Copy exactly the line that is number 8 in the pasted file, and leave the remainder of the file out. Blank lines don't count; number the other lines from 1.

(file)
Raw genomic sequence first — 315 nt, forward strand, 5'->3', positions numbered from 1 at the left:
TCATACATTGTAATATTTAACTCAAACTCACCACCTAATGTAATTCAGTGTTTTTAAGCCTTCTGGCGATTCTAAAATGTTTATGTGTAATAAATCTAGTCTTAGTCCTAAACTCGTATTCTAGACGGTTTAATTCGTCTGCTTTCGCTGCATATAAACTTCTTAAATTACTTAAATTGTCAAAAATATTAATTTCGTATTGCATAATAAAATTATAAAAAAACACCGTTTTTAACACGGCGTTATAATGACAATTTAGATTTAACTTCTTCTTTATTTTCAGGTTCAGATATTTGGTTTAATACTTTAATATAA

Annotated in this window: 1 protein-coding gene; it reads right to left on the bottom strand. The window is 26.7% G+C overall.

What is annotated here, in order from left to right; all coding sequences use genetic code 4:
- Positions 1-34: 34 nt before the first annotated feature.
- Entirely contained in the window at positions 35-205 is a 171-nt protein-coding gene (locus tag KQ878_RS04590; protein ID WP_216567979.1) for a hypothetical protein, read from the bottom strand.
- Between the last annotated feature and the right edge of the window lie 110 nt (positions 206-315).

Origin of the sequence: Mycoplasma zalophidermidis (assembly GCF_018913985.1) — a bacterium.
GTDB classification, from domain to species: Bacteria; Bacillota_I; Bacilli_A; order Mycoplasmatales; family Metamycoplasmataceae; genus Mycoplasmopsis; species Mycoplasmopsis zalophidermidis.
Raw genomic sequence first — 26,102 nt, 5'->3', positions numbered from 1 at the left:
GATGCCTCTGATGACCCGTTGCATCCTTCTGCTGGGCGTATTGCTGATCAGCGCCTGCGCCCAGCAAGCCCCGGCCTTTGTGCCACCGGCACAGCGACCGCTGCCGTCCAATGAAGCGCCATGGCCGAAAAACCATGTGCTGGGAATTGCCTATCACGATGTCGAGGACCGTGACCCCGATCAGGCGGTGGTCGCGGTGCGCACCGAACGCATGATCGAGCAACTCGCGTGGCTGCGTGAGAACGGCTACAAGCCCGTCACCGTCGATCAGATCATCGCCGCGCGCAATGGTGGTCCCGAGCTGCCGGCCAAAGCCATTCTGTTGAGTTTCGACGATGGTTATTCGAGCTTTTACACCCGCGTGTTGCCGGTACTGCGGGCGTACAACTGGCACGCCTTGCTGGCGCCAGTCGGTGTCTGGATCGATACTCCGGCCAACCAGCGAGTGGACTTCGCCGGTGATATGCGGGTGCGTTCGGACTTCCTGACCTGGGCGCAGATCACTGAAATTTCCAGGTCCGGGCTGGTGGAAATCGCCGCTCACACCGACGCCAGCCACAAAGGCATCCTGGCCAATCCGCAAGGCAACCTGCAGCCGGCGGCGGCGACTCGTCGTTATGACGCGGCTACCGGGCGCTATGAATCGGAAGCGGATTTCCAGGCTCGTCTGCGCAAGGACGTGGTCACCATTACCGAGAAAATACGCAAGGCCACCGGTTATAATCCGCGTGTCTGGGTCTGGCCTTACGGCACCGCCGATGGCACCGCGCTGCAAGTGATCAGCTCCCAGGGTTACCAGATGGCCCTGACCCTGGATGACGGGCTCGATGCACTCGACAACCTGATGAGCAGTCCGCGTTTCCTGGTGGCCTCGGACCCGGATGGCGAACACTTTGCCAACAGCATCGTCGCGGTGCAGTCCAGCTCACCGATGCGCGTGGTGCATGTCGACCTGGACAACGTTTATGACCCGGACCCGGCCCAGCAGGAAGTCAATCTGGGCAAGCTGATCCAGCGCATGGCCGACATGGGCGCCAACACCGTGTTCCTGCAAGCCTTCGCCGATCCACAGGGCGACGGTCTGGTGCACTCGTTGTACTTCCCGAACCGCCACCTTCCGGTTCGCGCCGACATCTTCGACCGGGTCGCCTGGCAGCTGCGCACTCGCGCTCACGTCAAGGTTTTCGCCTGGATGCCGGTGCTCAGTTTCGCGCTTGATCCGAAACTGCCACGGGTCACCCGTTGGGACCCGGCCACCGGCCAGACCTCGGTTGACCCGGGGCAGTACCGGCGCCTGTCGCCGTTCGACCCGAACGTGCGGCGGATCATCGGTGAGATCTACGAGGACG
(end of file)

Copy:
Origin of the sequence: Mycoplasma zalophidermidis (assembly GCF_018913985.1) — a bacterium.